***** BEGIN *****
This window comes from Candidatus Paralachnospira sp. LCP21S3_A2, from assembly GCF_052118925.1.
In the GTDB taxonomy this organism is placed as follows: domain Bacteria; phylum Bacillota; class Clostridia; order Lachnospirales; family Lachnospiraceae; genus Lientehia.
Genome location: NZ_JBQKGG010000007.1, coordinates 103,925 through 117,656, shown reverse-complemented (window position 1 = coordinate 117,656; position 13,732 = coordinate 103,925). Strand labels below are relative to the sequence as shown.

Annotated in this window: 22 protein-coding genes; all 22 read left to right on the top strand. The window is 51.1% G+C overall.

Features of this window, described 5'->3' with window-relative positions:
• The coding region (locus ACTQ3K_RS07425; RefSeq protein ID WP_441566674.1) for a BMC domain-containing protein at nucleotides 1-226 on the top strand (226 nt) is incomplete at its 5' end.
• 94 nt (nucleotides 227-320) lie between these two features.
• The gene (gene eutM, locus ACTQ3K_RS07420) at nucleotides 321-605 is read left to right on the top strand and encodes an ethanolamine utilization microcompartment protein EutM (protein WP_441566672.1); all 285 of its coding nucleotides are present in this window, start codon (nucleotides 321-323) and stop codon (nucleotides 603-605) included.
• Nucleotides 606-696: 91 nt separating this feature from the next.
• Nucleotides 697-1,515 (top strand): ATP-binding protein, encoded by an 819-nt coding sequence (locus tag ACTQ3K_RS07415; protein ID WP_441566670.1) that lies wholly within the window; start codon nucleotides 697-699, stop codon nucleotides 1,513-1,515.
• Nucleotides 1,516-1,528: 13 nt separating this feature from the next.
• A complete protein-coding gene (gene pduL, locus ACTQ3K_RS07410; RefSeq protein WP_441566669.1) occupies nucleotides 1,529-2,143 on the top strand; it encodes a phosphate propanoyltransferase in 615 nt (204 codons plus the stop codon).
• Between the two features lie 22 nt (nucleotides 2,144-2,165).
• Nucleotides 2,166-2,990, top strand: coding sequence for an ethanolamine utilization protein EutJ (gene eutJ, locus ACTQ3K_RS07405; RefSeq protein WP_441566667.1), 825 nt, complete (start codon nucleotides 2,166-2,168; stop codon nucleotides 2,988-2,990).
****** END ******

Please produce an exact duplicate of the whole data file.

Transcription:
This window comes from Candidatus Paralachnospira sp. LCP21S3_A2, from assembly GCF_052118925.1.
In the GTDB taxonomy this organism is placed as follows: domain Bacteria; phylum Bacillota; class Clostridia; order Lachnospirales; family Lachnospiraceae; genus Lientehia.
Genome location: NZ_JBQKGG010000007.1, coordinates 103,925 through 117,656, shown reverse-complemented (window position 1 = coordinate 117,656; position 13,732 = coordinate 103,925). Strand labels below are relative to the sequence as shown.

Annotated in this window: 22 protein-coding genes; all 22 read left to right on the top strand. The window is 51.1% G+C overall.

Features of this window, described 5'->3' with window-relative positions:
• The coding region (locus ACTQ3K_RS07425; RefSeq protein ID WP_441566674.1) for a BMC domain-containing protein at nucleotides 1-226 on the top strand (226 nt) is incomplete at its 5' end.
• 94 nt (nucleotides 227-320) lie between these two features.
• The gene (gene eutM, locus ACTQ3K_RS07420) at nucleotides 321-605 is read left to right on the top strand and encodes an ethanolamine utilization microcompartment protein EutM (protein WP_441566672.1); all 285 of its coding nucleotides are present in this window, start codon (nucleotides 321-323) and stop codon (nucleotides 603-605) included.
• Nucleotides 606-696: 91 nt separating this feature from the next.
• Nucleotides 697-1,515 (top strand): ATP-binding protein, encoded by an 819-nt coding sequence (locus tag ACTQ3K_RS07415; protein ID WP_441566670.1) that lies wholly within the window; start codon nucleotides 697-699, stop codon nucleotides 1,513-1,515.
• Nucleotides 1,516-1,528: 13 nt separating this feature from the next.
• A complete protein-coding gene (gene pduL, locus ACTQ3K_RS07410; RefSeq protein WP_441566669.1) occupies nucleotides 1,529-2,143 on the top strand; it encodes a phosphate propanoyltransferase in 615 nt (204 codons plus the stop codon).
• Between the two features lie 22 nt (nucleotides 2,144-2,165).
• Nucleotides 2,166-2,990, top strand: coding sequence for an ethanolamine utilization protein EutJ (gene eutJ, locus ACTQ3K_RS07405; RefSeq protein WP_441566667.1), 825 nt, complete (start codon nucleotides 2,166-2,168; stop codon nucleotides 2,988-2,990).